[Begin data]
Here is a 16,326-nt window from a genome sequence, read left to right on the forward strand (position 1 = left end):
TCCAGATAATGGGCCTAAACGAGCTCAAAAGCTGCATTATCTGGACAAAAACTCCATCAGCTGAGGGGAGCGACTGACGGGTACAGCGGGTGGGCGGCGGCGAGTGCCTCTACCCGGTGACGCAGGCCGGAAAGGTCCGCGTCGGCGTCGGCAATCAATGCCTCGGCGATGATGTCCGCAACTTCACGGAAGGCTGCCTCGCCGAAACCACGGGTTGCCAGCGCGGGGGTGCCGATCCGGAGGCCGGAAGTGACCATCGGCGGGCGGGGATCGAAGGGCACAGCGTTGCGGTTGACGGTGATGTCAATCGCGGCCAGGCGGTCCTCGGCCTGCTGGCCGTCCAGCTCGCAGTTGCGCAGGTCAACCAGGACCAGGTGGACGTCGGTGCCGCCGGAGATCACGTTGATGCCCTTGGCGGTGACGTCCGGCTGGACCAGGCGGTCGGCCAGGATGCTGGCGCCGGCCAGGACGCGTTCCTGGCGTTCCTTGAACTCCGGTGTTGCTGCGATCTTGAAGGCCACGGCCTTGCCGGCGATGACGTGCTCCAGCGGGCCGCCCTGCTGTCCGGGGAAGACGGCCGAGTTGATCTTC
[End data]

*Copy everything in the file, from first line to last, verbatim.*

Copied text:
Here is a 16,326-nt window from a genome sequence, read left to right on the forward strand (position 1 = left end):
TCCAGATAATGGGCCTAAACGAGCTCAAAAGCTGCATTATCTGGACAAAAACTCCATCAGCTGAGGGGAGCGACTGACGGGTACAGCGGGTGGGCGGCGGCGAGTGCCTCTACCCGGTGACGCAGGCCGGAAAGGTCCGCGTCGGCGTCGGCAATCAATGCCTCGGCGATGATGTCCGCAACTTCACGGAAGGCTGCCTCGCCGAAACCACGGGTTGCCAGCGCGGGGGTGCCGATCCGGAGGCCGGAAGTGACCATCGGCGGGCGGGGATCGAAGGGCACAGCGTTGCGGTTGACGGTGATGTCAATCGCGGCCAGGCGGTCCTCGGCCTGCTGGCCGTCCAGCTCGCAGTTGCGCAGGTCAACCAGGACCAGGTGGACGTCGGTGCCGCCGGAGATCACGTTGATGCCCTTGGCGGTGACGTCCGGCTGGACCAGGCGGTCGGCCAGGATGCTGGCGCCGGCCAGGACGCGTTCCTGGCGTTCCTTGAACTCCGGTGTTGCTGCGATCTTGAAGGCCACGGCCTTGCCGGCGATGACGTGCTCCAGCGGGCCGCCCTGCTGTCCGGGGAAGACGGCCGAGTTGATCTTC